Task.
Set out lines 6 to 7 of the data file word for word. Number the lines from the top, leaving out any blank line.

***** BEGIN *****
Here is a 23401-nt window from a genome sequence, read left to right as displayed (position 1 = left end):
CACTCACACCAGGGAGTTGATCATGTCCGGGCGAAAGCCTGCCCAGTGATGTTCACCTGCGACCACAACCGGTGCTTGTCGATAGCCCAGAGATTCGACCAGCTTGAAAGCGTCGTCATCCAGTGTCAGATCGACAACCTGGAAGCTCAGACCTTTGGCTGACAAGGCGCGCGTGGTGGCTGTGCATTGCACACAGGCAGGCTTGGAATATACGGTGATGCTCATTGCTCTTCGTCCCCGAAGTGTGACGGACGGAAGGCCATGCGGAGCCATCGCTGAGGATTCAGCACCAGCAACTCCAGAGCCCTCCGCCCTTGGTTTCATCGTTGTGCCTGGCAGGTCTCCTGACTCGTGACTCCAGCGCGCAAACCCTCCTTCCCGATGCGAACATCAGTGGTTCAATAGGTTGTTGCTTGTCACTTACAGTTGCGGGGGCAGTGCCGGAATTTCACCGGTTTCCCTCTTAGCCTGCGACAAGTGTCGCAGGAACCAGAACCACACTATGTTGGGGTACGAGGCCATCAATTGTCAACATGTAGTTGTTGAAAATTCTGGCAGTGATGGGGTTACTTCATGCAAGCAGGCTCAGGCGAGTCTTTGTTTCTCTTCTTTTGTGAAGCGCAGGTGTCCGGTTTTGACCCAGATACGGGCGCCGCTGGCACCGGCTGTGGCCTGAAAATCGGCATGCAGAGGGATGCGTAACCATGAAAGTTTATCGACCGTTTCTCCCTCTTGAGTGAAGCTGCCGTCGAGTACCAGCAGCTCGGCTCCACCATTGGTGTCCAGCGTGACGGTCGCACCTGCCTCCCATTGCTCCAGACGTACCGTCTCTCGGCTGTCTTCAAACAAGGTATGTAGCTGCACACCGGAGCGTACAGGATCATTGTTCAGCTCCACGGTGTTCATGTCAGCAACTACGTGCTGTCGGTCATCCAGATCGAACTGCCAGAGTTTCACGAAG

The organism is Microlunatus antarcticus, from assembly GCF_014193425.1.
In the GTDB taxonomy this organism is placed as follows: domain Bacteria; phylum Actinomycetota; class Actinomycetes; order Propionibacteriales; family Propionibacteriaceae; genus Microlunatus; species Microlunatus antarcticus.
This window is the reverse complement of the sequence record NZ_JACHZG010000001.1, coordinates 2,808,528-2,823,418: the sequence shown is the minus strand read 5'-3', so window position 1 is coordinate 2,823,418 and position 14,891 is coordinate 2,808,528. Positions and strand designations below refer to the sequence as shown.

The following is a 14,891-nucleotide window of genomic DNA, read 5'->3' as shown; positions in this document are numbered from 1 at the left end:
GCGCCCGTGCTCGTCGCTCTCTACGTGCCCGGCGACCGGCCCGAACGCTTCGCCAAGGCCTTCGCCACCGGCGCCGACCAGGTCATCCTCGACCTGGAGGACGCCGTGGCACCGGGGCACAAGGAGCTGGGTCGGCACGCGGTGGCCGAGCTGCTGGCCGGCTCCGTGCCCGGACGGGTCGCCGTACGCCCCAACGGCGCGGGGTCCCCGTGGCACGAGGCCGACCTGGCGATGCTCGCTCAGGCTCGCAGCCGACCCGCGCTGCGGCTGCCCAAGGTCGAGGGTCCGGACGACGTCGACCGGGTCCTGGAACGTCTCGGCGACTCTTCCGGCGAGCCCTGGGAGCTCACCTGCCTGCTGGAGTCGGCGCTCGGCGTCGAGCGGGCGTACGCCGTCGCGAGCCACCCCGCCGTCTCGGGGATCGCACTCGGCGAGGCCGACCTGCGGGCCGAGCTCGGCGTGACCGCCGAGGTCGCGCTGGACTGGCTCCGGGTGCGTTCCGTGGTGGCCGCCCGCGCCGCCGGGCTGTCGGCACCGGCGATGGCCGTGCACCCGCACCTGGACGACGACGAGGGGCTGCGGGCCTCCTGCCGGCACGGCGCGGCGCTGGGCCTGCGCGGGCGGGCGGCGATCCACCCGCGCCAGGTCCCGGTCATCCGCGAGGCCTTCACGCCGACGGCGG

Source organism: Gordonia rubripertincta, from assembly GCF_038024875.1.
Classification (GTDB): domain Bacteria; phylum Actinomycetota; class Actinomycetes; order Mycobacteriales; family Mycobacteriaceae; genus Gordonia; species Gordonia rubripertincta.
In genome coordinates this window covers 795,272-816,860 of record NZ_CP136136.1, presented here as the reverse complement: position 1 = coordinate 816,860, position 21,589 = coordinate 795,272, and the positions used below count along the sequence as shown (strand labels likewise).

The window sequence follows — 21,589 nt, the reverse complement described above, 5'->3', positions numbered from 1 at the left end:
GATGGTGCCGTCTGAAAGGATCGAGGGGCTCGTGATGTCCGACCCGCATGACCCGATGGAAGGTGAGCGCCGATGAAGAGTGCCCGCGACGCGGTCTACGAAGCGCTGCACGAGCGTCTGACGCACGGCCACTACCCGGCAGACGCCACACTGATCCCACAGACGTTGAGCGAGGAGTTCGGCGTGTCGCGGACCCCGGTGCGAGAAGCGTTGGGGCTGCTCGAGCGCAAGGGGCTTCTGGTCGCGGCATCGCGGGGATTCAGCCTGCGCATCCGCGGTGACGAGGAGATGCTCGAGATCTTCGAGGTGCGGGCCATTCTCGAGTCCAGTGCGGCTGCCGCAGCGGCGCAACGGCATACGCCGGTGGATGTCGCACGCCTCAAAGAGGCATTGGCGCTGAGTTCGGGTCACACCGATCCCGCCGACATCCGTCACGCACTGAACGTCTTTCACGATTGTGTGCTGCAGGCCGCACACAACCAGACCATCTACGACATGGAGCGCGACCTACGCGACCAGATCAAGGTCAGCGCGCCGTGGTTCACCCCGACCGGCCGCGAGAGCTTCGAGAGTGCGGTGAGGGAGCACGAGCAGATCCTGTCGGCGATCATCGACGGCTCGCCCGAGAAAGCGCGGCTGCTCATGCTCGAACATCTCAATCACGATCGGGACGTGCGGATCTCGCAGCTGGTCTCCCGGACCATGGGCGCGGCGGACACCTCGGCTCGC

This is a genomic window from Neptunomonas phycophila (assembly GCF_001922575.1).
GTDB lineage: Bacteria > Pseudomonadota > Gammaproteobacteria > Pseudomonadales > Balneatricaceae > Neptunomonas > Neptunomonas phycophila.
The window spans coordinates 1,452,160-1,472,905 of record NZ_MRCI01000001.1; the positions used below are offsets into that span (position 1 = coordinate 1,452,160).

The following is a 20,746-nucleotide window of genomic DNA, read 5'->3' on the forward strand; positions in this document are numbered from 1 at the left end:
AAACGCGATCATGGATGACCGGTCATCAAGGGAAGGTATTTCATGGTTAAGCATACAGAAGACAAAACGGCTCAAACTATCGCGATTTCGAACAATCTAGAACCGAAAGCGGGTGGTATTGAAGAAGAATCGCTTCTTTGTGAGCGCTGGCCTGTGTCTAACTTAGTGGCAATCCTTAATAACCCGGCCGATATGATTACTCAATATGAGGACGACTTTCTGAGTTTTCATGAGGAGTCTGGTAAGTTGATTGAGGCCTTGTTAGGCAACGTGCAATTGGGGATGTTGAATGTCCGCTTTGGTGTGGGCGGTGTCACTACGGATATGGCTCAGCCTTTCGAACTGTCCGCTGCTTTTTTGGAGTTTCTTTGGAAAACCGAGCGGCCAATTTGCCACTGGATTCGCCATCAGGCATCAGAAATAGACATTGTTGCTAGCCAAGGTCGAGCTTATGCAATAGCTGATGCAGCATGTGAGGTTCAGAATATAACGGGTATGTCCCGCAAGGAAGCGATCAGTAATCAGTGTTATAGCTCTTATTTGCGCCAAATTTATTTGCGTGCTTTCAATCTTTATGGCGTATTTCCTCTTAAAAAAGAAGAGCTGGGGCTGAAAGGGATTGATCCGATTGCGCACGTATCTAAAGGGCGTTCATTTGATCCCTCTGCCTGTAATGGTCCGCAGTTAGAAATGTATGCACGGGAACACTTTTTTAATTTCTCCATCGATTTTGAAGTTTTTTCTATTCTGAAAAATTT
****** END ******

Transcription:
The following is a 14,891-nucleotide window of genomic DNA, read 5'->3' as shown; positions in this document are numbered from 1 at the left end:
GCGCCCGTGCTCGTCGCTCTCTACGTGCCCGGCGACCGGCCCGAACGCTTCGCCAAGGCCTTCGCCACCGGCGCCGACCAGGTCATCCTCGACCTGGAGGACGCCGTGGCACCGGGGCACAAGGAGCTGGGTCGGCACGCGGTGGCCGAGCTGCTGGCCGGCTCCGTGCCCGGACGGGTCGCCGTACGCCCCAACGGCGCGGGGTCCCCGTGGCACGAGGCCGACCTGGCGATGCTCGCTCAGGCTCGCAGCCGACCCGCGCTGCGGCTGCCCAAGGTCGAGGGTCCGGACGACGTCGACCGGGTCCTGGAACGTCTCGGCGACTCTTCCGGCGAGCCCTGGGAGCTCACCTGCCTGCTGGAGTCGGCGCTCGGCGTCGAGCGGGCGTACGCCGTCGCGAGCCACCCCGCCGTCTCGGGGATCGCACTCGGCGAGGCCGACCTGCGGGCCGAGCTCGGCGTGACCGCCGAGGTCGCGCTGGACTGGCTCCGGGTGCGTTCCGTGGTGGCCGCCCGCGCCGCCGGGCTGTCGGCACCGGCGATGGCCGTGCACCCGCACCTGGACGACGACGAGGGGCTGCGGGCCTCCTGCCGGCACGGCGCGGCGCTGGGCCTGCGCGGGCGGGCGGCGATCCACCCGCGCCAGGTCCCGGTCATCCGCGAGGCCTTCACGCCGACGGCGG